makiko’s station is right next to mine and while i sit working i also watch her throw. she would affix a huge pugged cylinder of clay to the wheel head, center it and throw off the hump. taped to the wall in front of her are pages of orders from galleries. the entire time i’ve been here she has been working tirelessly to fill them.
originally from saitama (near tokyo) she moved here about a year ao when she married a shigaraki local. she’s in the process of building a new studio at home and in the mean time is a resident here. though she heads home most nights she (like the rest of us) has a room here. when she’s pulling all nighters to finish work or firing kilns she stays in her room.
makiko loves trimming, or maybe i just love watching her trim? one of her forms is a wine goblet, the stem of which she throws solid and then trims out everything but the stem. above her wheel, on the window sill above her orders sit several pots of trimming tools.
though her tight schedule has meant she socializes the least, sitting next to her has lead to several nice conversations. despite the language barrier we have talked about inspiration, the virtues of shared studio space, what it will be like when her studio is done…when i had some work crack in the drying room, she gave me cookies and consoled me with her own stories of ceramic woe. i couldn’t always understand every word of what she said (and certainly she couldn’t understand my terrible japanese) her quiet, sparkling voice was a comfort.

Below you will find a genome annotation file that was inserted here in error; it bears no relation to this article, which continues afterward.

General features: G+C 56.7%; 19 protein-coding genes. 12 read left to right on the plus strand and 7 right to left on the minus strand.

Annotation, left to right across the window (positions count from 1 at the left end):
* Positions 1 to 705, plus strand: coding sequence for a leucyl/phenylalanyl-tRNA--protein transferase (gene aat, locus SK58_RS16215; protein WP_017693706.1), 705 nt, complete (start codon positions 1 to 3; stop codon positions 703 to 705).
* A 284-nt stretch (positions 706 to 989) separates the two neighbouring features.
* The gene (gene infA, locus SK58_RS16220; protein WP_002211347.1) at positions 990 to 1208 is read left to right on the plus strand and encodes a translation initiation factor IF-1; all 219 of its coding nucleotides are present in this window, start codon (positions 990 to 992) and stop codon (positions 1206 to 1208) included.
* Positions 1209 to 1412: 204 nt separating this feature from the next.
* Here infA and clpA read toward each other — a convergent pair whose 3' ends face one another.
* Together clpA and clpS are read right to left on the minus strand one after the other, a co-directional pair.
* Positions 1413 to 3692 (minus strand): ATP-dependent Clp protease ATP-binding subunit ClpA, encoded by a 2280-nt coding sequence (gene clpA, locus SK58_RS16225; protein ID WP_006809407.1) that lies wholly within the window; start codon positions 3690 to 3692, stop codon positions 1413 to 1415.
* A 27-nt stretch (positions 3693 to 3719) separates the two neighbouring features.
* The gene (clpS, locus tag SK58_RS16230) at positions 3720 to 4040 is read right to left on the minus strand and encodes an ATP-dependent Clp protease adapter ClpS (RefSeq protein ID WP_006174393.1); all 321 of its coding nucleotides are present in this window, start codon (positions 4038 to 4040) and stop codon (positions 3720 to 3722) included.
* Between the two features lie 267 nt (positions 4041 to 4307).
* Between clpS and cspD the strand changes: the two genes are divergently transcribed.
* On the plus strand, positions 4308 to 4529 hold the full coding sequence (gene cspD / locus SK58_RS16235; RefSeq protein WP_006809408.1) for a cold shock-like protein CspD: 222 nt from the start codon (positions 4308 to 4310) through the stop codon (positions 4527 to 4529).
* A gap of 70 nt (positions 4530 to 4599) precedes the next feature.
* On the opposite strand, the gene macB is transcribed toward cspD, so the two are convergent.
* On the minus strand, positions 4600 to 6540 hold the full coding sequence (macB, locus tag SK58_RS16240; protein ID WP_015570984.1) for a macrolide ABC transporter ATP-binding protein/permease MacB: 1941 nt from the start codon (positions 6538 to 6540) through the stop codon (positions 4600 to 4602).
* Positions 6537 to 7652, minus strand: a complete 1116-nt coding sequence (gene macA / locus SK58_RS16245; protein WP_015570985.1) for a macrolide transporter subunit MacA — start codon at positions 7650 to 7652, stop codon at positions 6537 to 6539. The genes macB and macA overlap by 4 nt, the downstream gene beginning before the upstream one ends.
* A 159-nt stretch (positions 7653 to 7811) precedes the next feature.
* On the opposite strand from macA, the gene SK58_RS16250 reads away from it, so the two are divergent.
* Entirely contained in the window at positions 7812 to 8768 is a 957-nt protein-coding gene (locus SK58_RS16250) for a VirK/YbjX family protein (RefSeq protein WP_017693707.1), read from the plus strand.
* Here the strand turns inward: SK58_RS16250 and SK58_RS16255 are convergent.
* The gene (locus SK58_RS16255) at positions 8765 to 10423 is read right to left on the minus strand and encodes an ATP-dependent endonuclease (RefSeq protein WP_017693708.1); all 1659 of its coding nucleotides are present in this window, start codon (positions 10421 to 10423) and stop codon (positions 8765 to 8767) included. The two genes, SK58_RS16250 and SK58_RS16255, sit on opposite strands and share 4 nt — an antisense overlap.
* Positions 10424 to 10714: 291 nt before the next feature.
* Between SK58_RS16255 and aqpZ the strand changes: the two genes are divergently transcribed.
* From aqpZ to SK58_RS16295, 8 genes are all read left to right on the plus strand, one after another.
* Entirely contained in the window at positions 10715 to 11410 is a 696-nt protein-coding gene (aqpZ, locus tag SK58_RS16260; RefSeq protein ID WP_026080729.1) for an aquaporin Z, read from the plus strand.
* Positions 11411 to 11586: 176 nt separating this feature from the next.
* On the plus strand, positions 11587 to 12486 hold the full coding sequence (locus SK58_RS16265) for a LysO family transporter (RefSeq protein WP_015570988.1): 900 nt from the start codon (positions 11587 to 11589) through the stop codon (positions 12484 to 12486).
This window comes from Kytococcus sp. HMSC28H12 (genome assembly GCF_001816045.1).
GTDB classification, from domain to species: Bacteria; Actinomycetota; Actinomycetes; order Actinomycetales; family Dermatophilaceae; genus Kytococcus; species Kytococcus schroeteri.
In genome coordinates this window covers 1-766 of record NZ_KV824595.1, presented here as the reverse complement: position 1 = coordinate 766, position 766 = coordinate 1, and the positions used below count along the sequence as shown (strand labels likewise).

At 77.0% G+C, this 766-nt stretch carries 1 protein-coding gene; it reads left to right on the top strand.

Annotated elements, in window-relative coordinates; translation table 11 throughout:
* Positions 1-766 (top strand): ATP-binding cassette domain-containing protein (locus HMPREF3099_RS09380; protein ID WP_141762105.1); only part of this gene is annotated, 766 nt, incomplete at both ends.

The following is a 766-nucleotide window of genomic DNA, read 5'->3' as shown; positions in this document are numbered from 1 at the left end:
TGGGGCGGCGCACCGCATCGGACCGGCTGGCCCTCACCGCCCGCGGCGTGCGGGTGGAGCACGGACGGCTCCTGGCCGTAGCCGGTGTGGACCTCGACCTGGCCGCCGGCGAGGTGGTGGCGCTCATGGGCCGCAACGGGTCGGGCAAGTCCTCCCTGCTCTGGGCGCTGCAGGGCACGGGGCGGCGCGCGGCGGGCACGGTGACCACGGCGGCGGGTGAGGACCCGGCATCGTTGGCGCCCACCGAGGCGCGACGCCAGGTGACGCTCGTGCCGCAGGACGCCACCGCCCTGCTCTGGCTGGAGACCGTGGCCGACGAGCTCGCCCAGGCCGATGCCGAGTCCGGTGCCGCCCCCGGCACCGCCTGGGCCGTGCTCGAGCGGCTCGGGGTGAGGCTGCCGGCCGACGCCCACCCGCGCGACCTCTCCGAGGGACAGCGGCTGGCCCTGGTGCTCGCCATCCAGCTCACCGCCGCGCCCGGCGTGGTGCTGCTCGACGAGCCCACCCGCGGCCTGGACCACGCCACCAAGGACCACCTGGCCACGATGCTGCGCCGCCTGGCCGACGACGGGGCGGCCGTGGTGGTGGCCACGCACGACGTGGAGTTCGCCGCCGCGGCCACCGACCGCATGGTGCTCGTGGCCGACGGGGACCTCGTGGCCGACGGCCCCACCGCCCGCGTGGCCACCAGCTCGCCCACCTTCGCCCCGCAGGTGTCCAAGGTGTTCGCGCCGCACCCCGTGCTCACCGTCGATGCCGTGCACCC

makiko’s pots are super popular in galleries and shops in osaka, tokyo and abroad, hence the busy schedule. as i write this she and her husband are sanding the bottoms of hundres of perfect, cleverly designed and glazed forms.
i can’t wait to come back to shigaraki and to visit her home studio or, better yet, for her to come show in the u.s..
***edit as of 3/28/17
This blog post contains some links to Makiko’s work.